Wednesday was our trip to an actual archaeological site on the Bay. The site is owned and operated by the Smithsonian, and our class got to see three different areas. The first site focused on prehistoric peoples and their relationship with the oyster population at that time. These peoples lived off of the Chesapeake Bay and put their trash all together in a structure called a midden. Through these middens, researchers can see what they were eating, how much, and when. Our guide took us along a trail explaining the different middens, and how through their research, they’ve discovered how much the oyster population has declined and how the water has suffered. The second site was more of what you’d expect in archaeology. Some scientists had found the remnants of a plantation and were excavating to find our its historical and ecological significance. The owners of the plantation had actually introduced many non-native species into the environment, and the pollen remains could still be found over a hundred years later. This family also highlighted the differences in living styles at the time, as their trash and anthropological leftovers were extremely different from that of the slave house, as is normally expected. There was also a flurry of activity in another nearby house/excavation site that was felt throughout the area with their agricultural changes and general adjustments to the land itself.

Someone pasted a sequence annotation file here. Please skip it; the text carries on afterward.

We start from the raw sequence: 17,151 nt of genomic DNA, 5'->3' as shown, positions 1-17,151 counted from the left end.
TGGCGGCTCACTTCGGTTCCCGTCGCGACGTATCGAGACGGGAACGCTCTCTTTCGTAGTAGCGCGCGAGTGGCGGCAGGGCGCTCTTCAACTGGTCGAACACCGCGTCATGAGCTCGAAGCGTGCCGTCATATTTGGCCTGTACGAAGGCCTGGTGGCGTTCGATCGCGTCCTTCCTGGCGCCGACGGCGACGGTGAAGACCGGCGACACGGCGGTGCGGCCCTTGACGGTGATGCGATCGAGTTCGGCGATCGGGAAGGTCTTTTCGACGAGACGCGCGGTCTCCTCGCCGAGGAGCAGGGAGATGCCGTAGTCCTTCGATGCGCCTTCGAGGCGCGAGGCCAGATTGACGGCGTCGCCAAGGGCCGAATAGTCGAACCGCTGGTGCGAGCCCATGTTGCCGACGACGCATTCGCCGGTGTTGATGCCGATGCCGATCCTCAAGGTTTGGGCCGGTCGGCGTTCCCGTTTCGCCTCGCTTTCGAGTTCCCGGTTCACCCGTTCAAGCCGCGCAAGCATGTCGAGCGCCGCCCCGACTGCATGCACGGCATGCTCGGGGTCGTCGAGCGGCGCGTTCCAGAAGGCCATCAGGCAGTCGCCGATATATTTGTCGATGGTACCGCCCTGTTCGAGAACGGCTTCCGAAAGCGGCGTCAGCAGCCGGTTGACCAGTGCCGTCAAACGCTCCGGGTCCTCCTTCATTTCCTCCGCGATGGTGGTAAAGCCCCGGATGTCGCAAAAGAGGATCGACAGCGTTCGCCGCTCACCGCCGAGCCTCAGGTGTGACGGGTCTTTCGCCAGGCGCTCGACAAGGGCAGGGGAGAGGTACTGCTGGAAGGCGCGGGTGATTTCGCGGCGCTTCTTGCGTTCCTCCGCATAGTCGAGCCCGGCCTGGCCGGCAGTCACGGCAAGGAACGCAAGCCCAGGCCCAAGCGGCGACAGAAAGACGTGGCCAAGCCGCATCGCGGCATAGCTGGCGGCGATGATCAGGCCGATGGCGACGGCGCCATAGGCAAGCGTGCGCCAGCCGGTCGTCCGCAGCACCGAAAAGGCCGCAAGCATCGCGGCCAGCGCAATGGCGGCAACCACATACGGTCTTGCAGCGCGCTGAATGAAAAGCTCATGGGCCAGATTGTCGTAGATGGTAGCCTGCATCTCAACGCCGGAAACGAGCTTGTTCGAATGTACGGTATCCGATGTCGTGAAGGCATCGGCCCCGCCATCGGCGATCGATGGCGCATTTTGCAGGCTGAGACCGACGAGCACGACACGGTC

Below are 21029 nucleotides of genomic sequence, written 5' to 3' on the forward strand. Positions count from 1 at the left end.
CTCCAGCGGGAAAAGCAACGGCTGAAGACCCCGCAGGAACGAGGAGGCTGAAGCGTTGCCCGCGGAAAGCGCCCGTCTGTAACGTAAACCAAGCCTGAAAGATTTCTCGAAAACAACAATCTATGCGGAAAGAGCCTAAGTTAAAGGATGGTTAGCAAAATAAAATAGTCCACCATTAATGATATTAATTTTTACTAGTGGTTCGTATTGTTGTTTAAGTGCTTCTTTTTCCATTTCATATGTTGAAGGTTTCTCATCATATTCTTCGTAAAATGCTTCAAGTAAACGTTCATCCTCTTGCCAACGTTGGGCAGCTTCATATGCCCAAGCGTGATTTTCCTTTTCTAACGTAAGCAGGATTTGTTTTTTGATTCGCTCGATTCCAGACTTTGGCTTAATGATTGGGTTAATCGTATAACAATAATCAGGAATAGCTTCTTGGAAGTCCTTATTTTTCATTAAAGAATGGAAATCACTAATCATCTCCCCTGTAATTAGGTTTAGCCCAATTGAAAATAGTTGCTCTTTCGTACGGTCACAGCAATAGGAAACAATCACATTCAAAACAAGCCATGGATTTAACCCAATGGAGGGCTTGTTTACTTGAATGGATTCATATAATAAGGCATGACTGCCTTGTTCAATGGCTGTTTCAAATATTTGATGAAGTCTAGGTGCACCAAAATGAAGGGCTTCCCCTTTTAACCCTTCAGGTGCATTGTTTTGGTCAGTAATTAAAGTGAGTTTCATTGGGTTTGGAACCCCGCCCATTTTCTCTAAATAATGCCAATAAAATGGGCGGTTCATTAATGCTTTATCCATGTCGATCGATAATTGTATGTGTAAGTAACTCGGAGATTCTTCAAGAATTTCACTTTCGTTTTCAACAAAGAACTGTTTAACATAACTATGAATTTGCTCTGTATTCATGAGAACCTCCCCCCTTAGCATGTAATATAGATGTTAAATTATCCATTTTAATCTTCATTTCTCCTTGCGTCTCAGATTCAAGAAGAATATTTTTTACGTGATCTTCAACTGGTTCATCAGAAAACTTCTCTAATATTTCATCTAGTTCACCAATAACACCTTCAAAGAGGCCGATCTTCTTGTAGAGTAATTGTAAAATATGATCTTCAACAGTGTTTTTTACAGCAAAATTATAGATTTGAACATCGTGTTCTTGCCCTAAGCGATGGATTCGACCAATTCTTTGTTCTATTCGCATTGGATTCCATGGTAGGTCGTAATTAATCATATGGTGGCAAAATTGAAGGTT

On Thursday, our class was lucky enough to go to the off-site storage facility owned by the Smithsonian. Anything that doesn’t fit in the actual Smithsonian Museums is sent to this facility to be put in one of five pods. Among their collection is Sitting Bull’s Winchester, used at Custer’s Last Stand in the Battle of Little Bighorn, an elephant killed by Teddy Roosevelt, a Tokugawa era bridal carrier, and an Olmec head. After being escorted around, we finished with a presentation on rising sea levels around the planet and the plight of the Chesapeake Bay oysters. The presenter was incredibly informative, as her research spans globally, studying just how much glaciers have been melting and changing the oceans. We then made a trip downtown to visit a lobbyist who works for CCL, a grassroots movement focused on getting citizens to talk to their congressmen about addressing climate change.